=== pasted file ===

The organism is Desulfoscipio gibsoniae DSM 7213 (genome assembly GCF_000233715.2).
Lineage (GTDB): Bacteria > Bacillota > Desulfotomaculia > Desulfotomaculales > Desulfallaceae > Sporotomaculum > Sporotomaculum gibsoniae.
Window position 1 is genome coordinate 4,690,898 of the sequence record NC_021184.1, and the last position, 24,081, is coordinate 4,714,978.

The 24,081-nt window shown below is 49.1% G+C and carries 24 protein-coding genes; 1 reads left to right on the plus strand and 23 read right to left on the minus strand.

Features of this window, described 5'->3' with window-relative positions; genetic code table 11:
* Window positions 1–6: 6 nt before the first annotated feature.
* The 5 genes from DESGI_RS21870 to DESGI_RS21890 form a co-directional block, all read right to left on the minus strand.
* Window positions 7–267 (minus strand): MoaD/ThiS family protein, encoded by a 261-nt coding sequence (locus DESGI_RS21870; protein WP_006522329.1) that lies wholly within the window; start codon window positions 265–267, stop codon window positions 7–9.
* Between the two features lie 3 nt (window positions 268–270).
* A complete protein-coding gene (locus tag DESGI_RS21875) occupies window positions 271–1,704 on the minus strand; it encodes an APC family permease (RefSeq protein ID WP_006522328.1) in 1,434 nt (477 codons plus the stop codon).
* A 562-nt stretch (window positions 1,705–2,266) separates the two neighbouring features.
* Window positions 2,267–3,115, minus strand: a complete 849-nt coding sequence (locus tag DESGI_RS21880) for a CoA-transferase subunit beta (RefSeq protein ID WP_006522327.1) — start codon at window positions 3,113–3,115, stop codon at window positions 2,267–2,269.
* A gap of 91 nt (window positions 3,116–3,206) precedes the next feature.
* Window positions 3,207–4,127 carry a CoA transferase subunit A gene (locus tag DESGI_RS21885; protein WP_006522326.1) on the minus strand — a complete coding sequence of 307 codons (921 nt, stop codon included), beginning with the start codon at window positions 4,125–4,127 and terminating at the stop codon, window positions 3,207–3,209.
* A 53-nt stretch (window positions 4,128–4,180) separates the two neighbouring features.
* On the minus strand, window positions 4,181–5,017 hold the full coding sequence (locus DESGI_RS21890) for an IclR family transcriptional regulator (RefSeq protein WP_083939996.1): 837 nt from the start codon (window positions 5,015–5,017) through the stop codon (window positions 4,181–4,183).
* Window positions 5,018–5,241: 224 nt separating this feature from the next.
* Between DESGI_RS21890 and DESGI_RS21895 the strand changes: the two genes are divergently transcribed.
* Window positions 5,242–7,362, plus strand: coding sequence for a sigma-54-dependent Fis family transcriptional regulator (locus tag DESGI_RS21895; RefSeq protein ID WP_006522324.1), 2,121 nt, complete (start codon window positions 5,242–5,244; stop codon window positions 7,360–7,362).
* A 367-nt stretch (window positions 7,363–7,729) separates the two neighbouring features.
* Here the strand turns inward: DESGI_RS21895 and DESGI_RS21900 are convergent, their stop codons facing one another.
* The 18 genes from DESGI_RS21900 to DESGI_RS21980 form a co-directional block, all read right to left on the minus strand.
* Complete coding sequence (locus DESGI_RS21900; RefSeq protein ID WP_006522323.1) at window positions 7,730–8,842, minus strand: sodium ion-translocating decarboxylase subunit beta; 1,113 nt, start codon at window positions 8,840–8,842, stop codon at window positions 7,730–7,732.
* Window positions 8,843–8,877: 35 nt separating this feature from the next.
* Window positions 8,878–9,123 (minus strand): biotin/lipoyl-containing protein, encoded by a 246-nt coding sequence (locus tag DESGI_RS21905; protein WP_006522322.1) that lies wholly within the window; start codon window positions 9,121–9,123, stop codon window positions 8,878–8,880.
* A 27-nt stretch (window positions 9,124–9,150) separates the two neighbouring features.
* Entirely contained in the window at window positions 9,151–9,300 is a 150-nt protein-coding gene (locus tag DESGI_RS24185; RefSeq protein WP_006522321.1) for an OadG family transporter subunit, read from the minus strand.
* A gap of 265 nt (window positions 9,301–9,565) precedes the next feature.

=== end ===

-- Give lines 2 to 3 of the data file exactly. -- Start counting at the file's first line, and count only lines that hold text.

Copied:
Lineage (GTDB): Bacteria > Bacillota > Desulfotomaculia > Desulfotomaculales > Desulfallaceae > Sporotomaculum > Sporotomaculum gibsoniae.
Window position 1 is genome coordinate 4,690,898 of the sequence record NC_021184.1, and the last position, 24,081, is coordinate 4,714,978.